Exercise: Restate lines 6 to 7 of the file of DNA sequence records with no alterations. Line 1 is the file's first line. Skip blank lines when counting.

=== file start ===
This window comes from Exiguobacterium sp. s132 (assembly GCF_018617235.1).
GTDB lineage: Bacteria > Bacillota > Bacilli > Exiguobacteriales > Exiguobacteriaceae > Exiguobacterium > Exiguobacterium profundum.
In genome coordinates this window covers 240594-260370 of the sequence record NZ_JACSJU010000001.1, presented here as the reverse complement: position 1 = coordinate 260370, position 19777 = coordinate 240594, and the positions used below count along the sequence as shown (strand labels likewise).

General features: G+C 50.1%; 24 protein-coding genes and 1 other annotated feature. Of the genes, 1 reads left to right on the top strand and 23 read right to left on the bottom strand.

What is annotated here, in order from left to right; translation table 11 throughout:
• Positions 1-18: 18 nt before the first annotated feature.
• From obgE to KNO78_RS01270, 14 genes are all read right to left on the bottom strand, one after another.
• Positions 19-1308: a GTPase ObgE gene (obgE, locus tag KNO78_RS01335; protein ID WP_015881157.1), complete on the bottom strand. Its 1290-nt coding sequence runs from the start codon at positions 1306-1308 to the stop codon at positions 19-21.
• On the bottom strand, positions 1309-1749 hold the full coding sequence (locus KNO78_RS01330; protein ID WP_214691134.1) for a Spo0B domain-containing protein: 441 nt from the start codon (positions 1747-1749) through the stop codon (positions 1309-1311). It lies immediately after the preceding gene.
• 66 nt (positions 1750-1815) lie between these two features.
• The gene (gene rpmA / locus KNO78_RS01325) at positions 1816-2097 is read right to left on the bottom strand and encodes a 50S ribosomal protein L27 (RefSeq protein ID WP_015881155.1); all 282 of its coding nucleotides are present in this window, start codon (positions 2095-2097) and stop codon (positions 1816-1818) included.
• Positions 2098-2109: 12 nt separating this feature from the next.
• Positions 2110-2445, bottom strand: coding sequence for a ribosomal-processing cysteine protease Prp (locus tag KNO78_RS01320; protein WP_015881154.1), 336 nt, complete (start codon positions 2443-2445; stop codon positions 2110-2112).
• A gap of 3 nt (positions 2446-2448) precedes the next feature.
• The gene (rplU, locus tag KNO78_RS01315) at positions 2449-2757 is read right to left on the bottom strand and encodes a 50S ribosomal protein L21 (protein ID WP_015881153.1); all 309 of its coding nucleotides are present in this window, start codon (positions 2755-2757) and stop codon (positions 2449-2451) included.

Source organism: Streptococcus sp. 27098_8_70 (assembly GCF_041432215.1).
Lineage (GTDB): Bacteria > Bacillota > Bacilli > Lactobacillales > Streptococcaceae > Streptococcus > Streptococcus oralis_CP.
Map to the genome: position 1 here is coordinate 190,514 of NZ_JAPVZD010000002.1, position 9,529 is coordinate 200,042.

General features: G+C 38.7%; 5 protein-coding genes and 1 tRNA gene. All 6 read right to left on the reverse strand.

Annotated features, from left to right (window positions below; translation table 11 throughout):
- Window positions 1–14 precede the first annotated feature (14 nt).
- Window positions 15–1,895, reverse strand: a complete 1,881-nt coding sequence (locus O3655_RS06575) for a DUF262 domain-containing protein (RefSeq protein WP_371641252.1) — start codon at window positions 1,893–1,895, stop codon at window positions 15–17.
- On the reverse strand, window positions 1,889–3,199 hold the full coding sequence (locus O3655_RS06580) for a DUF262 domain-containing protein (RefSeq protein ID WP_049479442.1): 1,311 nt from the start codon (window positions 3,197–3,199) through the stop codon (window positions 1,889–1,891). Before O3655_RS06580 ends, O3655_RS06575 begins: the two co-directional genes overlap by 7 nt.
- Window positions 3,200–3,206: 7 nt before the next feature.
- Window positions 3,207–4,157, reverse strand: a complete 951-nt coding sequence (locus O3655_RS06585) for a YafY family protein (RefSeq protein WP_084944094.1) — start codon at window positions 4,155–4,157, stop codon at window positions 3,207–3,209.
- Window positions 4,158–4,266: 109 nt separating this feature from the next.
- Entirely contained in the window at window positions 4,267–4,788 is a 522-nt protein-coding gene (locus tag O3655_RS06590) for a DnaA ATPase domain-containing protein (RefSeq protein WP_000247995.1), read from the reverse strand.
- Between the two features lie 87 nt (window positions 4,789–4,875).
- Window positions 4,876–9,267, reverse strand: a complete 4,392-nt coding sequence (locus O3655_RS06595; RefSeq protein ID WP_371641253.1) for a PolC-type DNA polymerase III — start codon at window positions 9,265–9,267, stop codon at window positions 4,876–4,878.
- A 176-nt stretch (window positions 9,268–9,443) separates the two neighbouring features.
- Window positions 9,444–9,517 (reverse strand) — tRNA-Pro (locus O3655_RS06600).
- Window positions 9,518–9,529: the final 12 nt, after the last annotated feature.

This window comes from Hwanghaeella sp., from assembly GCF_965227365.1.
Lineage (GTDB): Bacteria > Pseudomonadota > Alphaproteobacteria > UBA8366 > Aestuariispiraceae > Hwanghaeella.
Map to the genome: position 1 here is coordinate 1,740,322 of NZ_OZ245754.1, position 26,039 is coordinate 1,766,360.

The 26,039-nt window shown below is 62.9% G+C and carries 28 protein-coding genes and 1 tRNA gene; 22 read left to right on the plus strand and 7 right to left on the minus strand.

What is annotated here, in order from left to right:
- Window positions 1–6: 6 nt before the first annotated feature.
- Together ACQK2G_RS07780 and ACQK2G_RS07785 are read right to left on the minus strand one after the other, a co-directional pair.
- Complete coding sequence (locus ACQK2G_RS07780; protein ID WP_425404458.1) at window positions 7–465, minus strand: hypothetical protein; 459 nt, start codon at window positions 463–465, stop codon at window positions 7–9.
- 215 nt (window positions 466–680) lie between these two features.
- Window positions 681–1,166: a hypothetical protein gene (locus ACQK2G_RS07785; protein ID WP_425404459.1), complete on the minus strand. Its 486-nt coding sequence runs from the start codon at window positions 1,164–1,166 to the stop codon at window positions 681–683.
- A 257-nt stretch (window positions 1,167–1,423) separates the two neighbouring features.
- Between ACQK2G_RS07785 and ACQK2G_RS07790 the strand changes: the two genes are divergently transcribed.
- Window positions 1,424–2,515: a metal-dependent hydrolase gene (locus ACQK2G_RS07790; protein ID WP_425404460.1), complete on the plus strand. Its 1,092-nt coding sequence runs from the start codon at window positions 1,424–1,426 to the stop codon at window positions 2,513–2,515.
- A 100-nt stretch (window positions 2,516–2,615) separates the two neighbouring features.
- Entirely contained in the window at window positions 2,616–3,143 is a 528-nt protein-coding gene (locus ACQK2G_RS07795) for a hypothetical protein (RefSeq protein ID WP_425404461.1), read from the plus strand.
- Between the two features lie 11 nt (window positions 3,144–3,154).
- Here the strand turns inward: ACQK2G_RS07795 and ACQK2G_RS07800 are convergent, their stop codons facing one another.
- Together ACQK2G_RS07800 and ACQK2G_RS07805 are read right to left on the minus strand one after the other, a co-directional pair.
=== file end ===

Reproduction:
• Positions 1-18: 18 nt before the first annotated feature.
• From obgE to KNO78_RS01270, 14 genes are all read right to left on the bottom strand, one after another.